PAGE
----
Download 2010 Recipient List

The Higgins & Langley Memorial and Education Fund is proud to
announce the 2010 Higgins & Langley Memorial Awards in Swiftwater Rescue, which recognize
excellence in the dangerous technical rescue discipline of swiftwater and flood rescue.

The awards were presented on Friday, May 14, 2010, at 7:30 p.m., at the annual National Association for
Search and Rescue (NASAR) conference at Harrah’s Casino Resort Tunica, Mississippi ~ Mid-South
Convention Center (Tunica, MS: 866-635-7095; 877-893-0702).

2010 Higgins & Langley Memorial Awards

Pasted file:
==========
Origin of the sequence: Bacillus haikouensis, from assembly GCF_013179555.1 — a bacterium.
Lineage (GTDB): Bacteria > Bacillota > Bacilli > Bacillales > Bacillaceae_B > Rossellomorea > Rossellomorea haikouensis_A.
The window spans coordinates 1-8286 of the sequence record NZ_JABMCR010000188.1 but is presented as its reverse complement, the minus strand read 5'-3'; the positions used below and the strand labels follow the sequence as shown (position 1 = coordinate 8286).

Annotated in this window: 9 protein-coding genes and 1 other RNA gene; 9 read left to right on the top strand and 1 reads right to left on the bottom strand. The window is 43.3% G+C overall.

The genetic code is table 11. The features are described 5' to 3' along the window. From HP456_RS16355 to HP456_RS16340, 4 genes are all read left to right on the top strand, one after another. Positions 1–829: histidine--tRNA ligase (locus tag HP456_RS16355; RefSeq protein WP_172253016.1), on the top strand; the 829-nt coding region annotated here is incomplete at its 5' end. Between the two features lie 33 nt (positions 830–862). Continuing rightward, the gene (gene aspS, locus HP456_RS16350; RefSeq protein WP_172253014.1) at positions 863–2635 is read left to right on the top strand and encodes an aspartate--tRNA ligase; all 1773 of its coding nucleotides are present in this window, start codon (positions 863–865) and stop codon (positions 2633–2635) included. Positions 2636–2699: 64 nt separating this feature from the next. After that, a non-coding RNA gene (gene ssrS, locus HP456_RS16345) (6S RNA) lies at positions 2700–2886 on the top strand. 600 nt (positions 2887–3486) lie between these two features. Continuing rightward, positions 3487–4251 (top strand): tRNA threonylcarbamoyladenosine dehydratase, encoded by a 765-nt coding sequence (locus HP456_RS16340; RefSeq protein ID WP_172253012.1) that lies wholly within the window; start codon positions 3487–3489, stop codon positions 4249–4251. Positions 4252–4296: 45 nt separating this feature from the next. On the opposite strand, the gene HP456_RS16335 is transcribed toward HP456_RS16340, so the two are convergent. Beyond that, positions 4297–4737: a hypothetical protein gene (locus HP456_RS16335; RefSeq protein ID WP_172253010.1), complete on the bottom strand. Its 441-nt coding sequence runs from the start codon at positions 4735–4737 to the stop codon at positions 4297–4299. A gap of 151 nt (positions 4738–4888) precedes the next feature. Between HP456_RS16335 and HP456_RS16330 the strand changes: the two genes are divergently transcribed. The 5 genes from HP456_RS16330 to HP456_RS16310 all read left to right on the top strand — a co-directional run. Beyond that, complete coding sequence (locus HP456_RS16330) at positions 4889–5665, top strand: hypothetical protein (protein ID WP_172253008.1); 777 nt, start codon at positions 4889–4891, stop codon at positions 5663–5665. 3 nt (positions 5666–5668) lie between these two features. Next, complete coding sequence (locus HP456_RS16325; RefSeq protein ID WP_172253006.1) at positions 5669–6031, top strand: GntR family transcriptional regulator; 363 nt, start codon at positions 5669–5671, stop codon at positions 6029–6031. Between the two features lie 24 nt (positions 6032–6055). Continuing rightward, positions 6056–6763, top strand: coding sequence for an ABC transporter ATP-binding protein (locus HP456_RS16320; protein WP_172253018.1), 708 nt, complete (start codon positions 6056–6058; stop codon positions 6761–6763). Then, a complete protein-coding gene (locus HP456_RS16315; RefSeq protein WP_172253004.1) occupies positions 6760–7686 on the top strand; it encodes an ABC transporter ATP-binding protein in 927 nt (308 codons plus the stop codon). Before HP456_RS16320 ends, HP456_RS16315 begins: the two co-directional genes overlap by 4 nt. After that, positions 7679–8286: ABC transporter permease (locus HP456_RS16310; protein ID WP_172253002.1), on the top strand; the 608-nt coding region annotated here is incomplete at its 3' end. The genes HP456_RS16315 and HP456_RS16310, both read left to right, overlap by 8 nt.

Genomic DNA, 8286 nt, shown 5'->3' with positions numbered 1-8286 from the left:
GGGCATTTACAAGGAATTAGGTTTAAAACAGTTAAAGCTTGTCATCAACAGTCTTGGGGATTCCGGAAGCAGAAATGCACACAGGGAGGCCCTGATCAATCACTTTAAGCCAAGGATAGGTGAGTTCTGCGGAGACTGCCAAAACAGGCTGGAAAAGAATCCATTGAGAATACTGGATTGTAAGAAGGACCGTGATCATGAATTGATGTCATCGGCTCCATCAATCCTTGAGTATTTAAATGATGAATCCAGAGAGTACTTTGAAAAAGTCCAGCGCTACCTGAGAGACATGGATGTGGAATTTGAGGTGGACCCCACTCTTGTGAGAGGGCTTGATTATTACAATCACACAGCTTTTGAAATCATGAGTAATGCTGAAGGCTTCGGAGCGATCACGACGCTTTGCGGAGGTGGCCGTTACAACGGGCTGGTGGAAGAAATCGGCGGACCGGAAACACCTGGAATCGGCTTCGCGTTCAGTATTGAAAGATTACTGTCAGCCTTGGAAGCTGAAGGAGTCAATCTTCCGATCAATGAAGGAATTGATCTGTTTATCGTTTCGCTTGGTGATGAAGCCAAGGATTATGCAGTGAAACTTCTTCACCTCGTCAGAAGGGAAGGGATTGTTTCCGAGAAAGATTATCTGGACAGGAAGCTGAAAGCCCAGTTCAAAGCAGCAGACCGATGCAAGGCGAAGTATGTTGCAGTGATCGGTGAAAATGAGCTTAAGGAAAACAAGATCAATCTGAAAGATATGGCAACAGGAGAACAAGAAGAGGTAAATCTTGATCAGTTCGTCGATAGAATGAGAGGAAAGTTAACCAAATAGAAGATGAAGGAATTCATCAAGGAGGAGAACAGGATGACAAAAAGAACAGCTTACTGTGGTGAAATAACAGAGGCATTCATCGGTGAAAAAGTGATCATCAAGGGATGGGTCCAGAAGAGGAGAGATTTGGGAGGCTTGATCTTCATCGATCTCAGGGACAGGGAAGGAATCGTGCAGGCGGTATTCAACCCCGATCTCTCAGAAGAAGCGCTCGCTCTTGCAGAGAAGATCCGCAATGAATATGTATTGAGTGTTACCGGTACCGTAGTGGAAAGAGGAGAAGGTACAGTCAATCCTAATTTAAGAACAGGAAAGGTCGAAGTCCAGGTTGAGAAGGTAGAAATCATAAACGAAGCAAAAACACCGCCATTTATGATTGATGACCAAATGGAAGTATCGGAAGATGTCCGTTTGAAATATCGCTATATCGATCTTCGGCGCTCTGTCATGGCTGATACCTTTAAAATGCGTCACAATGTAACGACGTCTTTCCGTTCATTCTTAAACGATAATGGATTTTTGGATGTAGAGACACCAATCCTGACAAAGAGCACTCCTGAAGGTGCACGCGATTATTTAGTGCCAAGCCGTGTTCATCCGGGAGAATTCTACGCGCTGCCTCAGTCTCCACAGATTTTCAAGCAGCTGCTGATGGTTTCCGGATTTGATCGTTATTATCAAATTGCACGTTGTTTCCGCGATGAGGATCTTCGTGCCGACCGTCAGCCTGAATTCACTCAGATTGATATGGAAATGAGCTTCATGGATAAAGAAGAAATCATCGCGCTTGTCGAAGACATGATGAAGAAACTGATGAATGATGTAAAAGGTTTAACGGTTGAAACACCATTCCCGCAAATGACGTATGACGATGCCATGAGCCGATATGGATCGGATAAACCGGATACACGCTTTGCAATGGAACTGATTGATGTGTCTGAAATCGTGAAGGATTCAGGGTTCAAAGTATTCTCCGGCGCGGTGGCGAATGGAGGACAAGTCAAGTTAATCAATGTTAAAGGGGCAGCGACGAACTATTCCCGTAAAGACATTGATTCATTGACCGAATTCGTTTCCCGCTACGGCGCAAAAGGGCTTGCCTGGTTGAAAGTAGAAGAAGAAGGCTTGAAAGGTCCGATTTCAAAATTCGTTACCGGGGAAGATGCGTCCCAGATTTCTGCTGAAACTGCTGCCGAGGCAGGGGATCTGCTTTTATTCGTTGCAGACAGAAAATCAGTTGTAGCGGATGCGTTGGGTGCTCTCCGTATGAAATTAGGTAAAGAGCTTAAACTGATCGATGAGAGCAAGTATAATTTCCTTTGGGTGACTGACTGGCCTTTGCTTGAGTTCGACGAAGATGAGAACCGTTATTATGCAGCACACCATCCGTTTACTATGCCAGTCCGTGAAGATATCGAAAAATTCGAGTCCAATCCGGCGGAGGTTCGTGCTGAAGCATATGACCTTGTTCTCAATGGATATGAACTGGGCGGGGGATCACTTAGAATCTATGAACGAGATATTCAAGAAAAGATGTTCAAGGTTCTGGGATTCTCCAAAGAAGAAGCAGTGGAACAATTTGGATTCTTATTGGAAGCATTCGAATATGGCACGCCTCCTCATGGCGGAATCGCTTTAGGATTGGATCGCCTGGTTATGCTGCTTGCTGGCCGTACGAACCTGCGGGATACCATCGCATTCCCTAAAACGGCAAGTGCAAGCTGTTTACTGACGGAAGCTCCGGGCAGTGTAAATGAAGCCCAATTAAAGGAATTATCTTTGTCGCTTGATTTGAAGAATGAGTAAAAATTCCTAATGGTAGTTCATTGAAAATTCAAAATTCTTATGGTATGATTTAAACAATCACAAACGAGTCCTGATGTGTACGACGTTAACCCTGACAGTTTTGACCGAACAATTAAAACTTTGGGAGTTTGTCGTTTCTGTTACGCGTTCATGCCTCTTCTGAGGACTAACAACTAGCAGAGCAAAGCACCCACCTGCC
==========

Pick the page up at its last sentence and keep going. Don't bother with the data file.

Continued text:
Team Incident Award

Miles City Fire Department, Miles City, MT
On March 4th, 2009, the Miles City Fire Department responded to a call about a car in the frozen
Tongue River, only to find a truck pinned against an ice floe. Backed by units of the department
FF/EMT Branden Stevens, who had recently graduated from a swiftwater rescue course, along
with FF Tim McGlothlin, successfully rescued the truck’s driver from the ice-choked river.
Potomac River Rescue Association (US Park Police, OWL Volunteer Fire Dept, Fairfax County Fire
Dept. Swift Water Rescue Team, Fairfax County Police Dept. Aviation Division)

On May 31, 2009, at approximately 12:45 PM, Fire and Rescue Units from the Occoquan-
Woodbridge-Lorton (OWL) Volunteer Fire Department responded to the Occoquan Reservoir
Dam for a water rescue. Two fishermen were perilously stranded at the top of a seventy-two foot
dam after their boat had been swept over it. OWL VFD rescue boats deployed on the reservoir 100